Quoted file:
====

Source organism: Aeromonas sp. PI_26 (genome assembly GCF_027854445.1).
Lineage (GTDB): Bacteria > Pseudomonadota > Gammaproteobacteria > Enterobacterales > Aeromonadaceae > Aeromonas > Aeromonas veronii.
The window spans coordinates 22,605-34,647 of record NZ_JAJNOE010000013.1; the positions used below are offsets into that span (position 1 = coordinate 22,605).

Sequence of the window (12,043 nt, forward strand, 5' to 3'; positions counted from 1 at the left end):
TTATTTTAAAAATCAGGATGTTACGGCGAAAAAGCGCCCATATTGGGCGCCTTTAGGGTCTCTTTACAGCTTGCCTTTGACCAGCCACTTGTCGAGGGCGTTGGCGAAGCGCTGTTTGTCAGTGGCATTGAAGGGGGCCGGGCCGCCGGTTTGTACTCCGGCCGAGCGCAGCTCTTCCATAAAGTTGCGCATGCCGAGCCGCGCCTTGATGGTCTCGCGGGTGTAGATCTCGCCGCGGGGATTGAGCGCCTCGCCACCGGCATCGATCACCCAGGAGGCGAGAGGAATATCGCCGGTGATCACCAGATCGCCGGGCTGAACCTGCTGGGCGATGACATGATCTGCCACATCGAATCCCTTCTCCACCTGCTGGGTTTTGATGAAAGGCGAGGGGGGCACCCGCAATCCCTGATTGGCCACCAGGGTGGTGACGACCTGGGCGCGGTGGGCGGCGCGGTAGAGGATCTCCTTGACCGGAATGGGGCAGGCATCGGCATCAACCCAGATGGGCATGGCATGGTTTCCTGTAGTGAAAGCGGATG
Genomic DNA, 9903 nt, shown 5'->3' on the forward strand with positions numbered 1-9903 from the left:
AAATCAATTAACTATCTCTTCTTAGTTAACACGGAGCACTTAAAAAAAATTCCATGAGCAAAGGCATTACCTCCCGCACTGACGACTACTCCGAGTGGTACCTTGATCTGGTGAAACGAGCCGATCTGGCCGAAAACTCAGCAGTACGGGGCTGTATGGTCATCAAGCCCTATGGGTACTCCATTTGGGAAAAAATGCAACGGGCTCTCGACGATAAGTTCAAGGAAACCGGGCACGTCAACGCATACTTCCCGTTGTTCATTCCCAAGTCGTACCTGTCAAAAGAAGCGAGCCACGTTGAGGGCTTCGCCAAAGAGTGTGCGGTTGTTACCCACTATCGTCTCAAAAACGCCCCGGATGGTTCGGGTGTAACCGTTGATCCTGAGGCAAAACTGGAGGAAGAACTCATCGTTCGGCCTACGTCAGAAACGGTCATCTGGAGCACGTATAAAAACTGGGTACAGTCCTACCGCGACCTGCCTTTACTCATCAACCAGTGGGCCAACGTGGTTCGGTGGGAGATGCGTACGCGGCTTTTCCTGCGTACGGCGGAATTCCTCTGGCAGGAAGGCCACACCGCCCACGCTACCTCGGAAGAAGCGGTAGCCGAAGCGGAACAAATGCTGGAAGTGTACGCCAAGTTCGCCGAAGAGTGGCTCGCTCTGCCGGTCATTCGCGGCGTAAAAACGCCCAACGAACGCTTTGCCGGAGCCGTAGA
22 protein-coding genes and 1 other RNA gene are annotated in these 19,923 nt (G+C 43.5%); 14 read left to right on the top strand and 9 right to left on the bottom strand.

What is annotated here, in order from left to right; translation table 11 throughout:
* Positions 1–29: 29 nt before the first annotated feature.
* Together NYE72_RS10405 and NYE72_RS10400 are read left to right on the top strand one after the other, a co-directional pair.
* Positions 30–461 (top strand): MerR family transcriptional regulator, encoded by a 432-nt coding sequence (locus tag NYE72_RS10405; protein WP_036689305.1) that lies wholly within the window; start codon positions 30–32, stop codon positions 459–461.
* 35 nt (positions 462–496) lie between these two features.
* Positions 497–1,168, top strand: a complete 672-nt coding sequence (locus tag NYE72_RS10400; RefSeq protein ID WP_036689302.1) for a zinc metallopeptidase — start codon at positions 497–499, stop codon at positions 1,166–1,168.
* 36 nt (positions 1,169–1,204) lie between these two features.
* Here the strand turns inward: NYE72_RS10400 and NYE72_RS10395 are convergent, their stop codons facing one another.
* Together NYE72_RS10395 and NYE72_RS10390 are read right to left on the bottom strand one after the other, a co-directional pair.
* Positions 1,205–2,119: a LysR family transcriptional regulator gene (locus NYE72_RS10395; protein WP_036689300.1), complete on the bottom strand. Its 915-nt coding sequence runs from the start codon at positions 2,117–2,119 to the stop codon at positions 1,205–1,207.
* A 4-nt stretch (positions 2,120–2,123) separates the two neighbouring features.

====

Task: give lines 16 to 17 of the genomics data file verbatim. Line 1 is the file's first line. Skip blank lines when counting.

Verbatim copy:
* Here the strand turns inward: NYE72_RS10400 and NYE72_RS10395 are convergent, their stop codons facing one another.
* Together NYE72_RS10395 and NYE72_RS10390 are read right to left on the bottom strand one after the other, a co-directional pair.